13 December 2005

Dubai International Film Festival Opens

It opened yesterday, actually, with a gala showing of Palestinian film 'Paradise Now', but I wasn't invited to that, of course.

Laurence Fishburne was, though, and Morgan Freeman was back, as well as assorted Hollywood, Bollywood and Arabian film stars. The festival lasts till December 17th and most films are shown either at Mall of the Emirates or the Madinat Jumeirah. I have tickets for 19 movies, so will be living at the local Starbucks in the Mall of the Emirates between movies. I expect my diet to get even worse than it normally is.

Todays films have been 'From Dust', about the aftermath of the Tsunami on Sri Lanka's fishermen; 'An Ordinary Day', a fiction short; 'Under a Desert Sun', a collection of sequences from a nature series about the desert; 'Shooting Dogs', set in Rwanda during the genocide; and 'The Axe', a French black comedy.

'From Dust' is a rough and ready documentary filmed on mini-DV over most of this year. The director/camera operator went there in January to capture a story of how people re-build their lives only to find himself without a crew, having to teach his Tuk-Tuk driver to become his sound man and living with people who were not actually able to re-build their lives because of government policies and inefficiency. Soon after the Tsunami struck the Ministry for Tourism realised that by creating a 100 meter exclusion zone for re-building for local residents they could claim valuable coastal lands to sell to international developers for tourism projects, even if that meant that people who had lived there (and some of whom needed to live near the sea, being fishermen) were made homeless. The film follows a few young men struggling with red tape and empty promises who try to be re-located or re-build, as well as an Australian acupuncturist who travels the coast trying to organise new housing for families.

'An Ordinary Day' won best short at this year's Abu Dhabi film competition. It was snappy and looked good, with the clever idea of being non-verbal, thus broadening its potential audience, but I felt that the initially straightforward story of a man who, while minding his own business in a cafe, suddenly sees lots of people who look just like him everywhere around him, got a bit lost when he is suddenly transported to roam the desert until he falls over from exhaustion. The titles were cool, though, with nifty animations based around the debris on the cafe table.

'Under a Desert Sun' is a collection of sequences culled from a nature programme about the environment of the Arabian Peninsula. It focusses on the conservation efforts being made to rescue the Arabian oryx and local variants of the gazelle from extinction. It documents the efforts of the governments of Saudi Arabia, Oman, Yemen and other countries to take the fast disappearing animals from their natural habitats to breed them in safety at wildlife centres before attempting to re-introduce them back into the wild. This last step has been thwarted over and over again as the main threats to the animals survival, poaching and human encroachment onto their natural habitat, can't be prevented from endangering them again. While the film itself was mildly critical of the fact that there seems to be little official will to stop poaching, as some of the demand for animals (they are captured live for private zoos) comes from very high levels of society indeed, I was gob-smacked to hear from the director in the Q&A session afterwards that some of the so-called eco-tourism hotels in the desert buy these animals from possibly illegal sources to use in their own 'wild habitats'. Oman actually has to guard its herds of oryx with armed rangers who trail the animals across the unfenced nature reserve.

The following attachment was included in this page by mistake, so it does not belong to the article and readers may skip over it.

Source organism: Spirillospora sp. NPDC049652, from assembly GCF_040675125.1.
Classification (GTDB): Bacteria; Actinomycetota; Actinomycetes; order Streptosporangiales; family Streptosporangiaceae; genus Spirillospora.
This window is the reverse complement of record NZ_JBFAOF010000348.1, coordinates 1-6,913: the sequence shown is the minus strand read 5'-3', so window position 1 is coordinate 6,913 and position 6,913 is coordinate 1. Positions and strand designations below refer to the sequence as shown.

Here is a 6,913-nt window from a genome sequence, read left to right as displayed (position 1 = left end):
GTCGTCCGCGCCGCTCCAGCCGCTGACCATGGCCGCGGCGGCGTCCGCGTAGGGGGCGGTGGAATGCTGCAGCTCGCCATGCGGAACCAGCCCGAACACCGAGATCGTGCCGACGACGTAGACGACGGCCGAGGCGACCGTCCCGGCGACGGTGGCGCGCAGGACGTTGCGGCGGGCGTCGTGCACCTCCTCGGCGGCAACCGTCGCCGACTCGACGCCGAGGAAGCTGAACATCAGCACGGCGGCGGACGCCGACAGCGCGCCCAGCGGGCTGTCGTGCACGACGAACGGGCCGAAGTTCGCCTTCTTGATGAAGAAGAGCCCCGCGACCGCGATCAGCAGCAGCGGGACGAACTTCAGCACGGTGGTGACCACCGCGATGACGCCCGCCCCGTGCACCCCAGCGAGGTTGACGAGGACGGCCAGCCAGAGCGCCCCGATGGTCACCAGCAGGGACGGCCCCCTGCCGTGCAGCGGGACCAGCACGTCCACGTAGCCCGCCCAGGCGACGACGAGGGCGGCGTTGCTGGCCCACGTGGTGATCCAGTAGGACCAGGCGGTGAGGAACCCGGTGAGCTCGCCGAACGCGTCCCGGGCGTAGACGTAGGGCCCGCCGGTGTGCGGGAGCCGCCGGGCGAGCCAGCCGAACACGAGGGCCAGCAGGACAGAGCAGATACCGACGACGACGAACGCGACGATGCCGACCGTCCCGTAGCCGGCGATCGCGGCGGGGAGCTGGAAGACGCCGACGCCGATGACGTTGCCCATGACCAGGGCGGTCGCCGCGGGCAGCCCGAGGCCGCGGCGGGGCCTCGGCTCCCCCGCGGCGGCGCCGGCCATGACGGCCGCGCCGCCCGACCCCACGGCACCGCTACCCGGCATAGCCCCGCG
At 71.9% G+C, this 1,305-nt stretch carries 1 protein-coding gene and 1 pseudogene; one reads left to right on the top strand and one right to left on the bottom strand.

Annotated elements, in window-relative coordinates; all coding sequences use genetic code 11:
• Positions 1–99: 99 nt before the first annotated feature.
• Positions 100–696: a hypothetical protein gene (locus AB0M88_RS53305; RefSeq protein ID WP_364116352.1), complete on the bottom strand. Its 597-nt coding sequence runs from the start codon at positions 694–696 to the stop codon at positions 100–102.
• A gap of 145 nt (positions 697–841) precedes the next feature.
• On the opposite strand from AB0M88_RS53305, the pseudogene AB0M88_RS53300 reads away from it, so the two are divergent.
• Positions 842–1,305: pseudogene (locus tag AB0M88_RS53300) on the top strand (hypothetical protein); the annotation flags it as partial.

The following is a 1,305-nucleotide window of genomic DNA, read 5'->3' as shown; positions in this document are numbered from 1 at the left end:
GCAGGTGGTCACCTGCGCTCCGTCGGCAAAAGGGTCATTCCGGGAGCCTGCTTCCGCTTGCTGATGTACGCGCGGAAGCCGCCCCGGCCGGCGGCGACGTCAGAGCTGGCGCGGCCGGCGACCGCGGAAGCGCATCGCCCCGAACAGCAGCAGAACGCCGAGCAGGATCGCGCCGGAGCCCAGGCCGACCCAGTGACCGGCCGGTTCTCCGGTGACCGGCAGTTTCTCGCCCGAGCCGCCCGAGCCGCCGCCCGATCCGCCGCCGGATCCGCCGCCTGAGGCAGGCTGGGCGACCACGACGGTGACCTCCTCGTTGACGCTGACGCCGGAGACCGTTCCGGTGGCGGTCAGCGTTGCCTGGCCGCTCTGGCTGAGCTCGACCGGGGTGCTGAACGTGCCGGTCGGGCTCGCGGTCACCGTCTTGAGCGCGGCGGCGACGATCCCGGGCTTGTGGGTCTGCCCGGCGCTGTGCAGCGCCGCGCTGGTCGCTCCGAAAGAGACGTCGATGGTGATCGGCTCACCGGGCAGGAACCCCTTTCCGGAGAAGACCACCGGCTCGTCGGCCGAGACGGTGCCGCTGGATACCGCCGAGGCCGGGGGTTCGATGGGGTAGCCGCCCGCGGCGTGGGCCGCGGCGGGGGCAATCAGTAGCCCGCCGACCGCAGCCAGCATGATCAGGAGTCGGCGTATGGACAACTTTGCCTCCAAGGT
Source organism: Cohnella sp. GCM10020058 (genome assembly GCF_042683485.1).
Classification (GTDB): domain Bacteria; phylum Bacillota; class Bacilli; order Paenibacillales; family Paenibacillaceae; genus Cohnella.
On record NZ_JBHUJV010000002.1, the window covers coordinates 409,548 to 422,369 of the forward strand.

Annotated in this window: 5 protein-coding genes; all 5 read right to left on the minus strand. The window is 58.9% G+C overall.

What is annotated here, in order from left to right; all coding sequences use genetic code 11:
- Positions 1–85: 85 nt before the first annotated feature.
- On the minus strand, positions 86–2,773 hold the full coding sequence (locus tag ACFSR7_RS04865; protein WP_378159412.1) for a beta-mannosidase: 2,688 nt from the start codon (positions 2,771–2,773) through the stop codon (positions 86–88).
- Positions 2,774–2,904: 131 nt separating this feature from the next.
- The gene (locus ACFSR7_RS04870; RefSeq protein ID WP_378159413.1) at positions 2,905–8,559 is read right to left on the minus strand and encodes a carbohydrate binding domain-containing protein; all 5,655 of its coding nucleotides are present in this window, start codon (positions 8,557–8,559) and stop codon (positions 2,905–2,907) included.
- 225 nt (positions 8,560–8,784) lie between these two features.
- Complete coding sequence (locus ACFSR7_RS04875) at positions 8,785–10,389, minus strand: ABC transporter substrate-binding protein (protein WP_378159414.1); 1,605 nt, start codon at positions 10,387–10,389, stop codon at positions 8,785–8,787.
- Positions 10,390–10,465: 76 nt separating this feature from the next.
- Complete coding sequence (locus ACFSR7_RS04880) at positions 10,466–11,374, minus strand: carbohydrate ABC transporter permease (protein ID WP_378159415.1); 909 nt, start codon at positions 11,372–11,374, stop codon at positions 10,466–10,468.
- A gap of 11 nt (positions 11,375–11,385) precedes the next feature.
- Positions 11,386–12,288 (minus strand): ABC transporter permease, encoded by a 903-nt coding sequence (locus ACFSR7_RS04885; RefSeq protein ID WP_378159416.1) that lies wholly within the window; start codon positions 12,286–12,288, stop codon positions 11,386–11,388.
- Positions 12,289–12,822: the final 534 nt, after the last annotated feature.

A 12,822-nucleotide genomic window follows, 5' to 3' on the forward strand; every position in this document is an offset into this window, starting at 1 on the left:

'Shooting Dogs' is Michael Caton-Jones' (director of 'Scandal') latest offering, a fictionalised account of the events taking place in a Catholic school compound during the genocide in Rwanda in 1994. An important subject, that has this year already been covered in 'Hotel Rwanda' (strange how there is nothing on a subject and then two films come along at once), this film is let down by the symbolic characters that turned the story into more of a series of tableaus than an engaging narrative. There was the wise Catholic priest, the naive NGO teacher, the jaded journalist and her hardcore camera man, the helpless UN commander, the promising black student, and fated pregnant woman, and so on. From his post-film talk it sounded as if it was a life-changing experience for Caton-Jones and his lead actor, who filmed on location in Rwanda and had a lot of help from their local crew and extras who had actually lived through the genocide. Their first-hand knowledge saved the film from too much cliché, as well as the director's attempt not to sensationalise the subject matter - "almost like a horror movie, where there is more tension because the monster isn't shown".

'The Ax' is a French black comedy directed by Costa-Gavras, of an unemployed man who attempts to get his dream job by killing any potential competition. It's smirky rather than hilarious, and I swear the lead actor is a re-incarnation of Jack Lemmon.

Best film so far: 'From Dust', for the directors persistence in the face of adversity.

That's it for today, more films tomorrow.

PS: You can download the complete festival guide with a description of all the films in the festival from the DIFF website. Very useful if you want to get an idea of what's new in Arab cinema.

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